Archive for the 'Transcriptionist’s perspective' Category

Speech Recognition: Impact on the Medical Transcription Profession

Impact on the Medical Transcription Profession I would like to respond to the following comment posted by user “syed irfan” this morning.

Thank you for your input, Syed. Yes, the medical transcriptionist profession is changing all the more than speech recognition is being widely implemented within healthcare facilities. From 100% report creation to an editor/correctionist role, the stakes are not the same. Even medical knowledge is not so critical for the position anymore.

A large percentage of physicians will indeed no longer depend on a transcriptionist to issue reports and clinical notes. That is particularly true for departments like ER, where front-end speech recognition allows physicians to issue and correct reports as they dictate, thereby releasing medical documentation prior to the patient being discharged. That is also true for Radiology, where large volume of standard reports (i.e.: normal findings) are typically processed.

This being said, it is important to keep in mind that this is not and will probably never be the case for ALL physicians. While some will simply never adapt, others will never reach a good enough recognition rate (God knows why). On the other hand, front-end speech recognition does not necessarily make sense for all departments, since some physicians simply don’t have time to make their own corrections. From a vendor perspective, I can tell you that we see more back-end speech recognition being rolled out than front-end. And where there is back-end speech recognition, there is and will always be a review process involved. Even if the speech recognition engine gave a 100% accuracy, a human being would still be required at some point to validate this number. I don’t see, for the many years to come, anybody, let alone a healthcare facility leave life-sensitive data in the hands of a machine, as powerful as it may be, without a human stamp of approval at some point in the process. That’s why, even though the MT profession might be vanishing, I truly believe that the medical editor (ME) role is here to stay. And not just for the next five years…

Related thread: Speech Recognition: The End of Medical Transcription?

Speech Recognition: The End of Medical Transcription?

The End of Medical Transcription? As speech recognition was reaching the maturity stage and started delivering long-expected ROI, other worries came to life, one of them being the future of the medical transcription profession. Wouldn’t speech recognition make MTs redundant? True to our western-world, Sci-fi references, we were soon envisoning a world full of wicked robots responsible for making yet another bunch of highly skilled human beings jobless. Of course, in a front-end speech recognition setting, it is the physician that oversees the entire report creation process. But as far as back-end SR is concerned – and it is the most widely adopted setting to date for obvious physican productivity reasons – MTs are still required for their editing skills. Speech recognition is thereby not affecting the MT profession the way we thought it would. In this regard, I find the following testimonial rather noteworthy:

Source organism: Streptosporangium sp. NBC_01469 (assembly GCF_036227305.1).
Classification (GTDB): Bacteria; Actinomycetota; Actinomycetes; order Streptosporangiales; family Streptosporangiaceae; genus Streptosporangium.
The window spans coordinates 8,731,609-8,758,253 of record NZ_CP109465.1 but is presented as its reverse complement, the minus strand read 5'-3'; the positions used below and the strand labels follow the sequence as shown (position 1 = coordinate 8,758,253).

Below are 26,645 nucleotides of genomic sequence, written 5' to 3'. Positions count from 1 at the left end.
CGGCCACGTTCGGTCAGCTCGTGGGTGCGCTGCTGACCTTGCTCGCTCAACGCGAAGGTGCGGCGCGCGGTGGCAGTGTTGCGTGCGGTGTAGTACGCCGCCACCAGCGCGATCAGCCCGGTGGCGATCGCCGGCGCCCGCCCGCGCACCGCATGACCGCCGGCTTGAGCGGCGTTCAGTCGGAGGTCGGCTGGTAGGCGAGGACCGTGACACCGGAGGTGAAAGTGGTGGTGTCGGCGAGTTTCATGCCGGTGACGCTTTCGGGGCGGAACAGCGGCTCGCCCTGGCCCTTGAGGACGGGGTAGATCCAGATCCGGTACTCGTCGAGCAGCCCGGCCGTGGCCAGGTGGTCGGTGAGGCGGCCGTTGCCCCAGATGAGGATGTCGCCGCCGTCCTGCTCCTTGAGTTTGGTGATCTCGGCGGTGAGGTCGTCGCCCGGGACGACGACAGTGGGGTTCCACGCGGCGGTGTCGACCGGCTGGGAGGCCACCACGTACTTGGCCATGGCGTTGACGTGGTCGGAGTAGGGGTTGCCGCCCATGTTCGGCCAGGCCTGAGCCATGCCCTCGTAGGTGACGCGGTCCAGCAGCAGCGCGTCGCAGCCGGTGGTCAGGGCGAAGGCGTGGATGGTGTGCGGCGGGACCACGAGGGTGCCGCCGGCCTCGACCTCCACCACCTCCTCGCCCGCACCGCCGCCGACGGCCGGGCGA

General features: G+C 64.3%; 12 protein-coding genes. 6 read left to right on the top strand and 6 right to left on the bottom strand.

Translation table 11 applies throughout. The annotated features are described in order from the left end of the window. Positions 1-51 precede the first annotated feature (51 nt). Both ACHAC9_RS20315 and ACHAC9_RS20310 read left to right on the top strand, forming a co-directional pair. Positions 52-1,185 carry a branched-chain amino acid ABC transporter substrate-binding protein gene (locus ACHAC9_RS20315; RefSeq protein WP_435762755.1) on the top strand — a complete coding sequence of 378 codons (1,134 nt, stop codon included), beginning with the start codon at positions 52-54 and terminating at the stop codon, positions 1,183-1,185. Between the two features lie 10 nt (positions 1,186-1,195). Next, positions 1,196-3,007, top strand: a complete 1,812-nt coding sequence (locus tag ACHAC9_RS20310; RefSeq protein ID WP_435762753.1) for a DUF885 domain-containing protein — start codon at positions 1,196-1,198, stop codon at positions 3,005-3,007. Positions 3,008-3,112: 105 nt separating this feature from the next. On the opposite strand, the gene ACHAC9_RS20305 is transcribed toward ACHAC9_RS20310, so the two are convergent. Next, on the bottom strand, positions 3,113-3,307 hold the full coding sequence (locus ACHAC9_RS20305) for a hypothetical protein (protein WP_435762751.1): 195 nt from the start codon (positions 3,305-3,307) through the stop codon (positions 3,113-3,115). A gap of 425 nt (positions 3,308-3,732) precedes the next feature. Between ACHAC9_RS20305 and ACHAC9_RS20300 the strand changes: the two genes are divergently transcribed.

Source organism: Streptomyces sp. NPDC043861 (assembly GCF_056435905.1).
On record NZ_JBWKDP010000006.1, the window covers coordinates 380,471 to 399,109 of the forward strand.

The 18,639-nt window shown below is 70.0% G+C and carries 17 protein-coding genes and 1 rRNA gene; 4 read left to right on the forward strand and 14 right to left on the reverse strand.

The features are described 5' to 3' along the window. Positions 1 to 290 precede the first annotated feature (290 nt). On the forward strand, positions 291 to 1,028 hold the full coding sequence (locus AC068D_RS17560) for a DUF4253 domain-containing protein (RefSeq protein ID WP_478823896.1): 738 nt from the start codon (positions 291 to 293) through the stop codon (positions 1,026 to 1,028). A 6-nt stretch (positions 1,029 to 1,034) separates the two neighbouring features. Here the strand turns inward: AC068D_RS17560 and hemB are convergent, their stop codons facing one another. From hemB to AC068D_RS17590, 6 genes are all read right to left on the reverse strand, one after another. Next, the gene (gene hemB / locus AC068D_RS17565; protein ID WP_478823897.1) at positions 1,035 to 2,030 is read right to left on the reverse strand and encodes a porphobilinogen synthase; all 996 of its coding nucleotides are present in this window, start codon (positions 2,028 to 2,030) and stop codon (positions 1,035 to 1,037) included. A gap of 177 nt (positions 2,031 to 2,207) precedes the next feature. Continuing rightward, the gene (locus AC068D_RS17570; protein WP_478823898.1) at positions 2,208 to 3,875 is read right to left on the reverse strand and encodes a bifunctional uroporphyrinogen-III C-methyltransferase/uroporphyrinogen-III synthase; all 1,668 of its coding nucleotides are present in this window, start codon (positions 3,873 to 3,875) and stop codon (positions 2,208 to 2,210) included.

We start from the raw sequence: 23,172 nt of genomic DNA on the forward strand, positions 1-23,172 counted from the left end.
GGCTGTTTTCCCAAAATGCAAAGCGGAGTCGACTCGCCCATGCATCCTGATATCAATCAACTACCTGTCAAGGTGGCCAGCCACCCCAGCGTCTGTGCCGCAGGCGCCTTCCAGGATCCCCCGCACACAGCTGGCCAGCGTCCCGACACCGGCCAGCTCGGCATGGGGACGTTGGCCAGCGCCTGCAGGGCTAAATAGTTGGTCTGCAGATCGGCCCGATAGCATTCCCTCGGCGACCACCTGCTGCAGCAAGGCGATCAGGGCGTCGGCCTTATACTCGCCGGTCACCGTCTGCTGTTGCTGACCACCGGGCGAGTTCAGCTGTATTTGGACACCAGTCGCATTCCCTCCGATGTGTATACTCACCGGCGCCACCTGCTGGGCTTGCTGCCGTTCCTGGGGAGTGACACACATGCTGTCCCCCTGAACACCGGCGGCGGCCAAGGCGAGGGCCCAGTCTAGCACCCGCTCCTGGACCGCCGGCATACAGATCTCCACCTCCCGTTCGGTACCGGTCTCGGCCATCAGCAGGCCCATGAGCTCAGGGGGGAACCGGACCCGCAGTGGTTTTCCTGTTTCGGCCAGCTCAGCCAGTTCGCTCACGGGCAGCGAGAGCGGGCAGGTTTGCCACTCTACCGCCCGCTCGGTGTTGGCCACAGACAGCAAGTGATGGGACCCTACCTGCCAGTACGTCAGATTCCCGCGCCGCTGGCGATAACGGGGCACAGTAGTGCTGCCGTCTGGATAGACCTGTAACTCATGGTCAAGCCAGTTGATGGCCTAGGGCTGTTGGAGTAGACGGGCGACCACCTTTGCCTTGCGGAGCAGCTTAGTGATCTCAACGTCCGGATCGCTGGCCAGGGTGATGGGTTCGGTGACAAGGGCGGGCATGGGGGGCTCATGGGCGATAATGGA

“Professionals in the field, working as MEs, have already seen various rewards. “The experience has been very positive for me, explained Lynne Newberry, an MT and ME with Buffalo (NY) Medical Group. “With back-end speech recognition, my production has increased. I can type more documents within a day, and because we’re paid by production it’s a very good incentive.” Newberry continued, “I actually enjoy the editing part a lot and would love to see more doctors using SRT so I can do more editing.”

But, just by production alone, a higher pay scale has been an effect. Newberry has seen an increase in compensation since the implementation of Crescendo. “This is another reason why I’d like to do more editing as opposed to traditional transcription. I believe from $10 to $15.75 an hour based on production is reasonable provided it is 100 percent editing and 0 percent transcription,” she explained.”

(Source: Advance for Health Information Professionals, 2006)

See also this page from the AAMT web site for discussions on topics such as Speech Recognition Editing and Compensation for SRT Editors.


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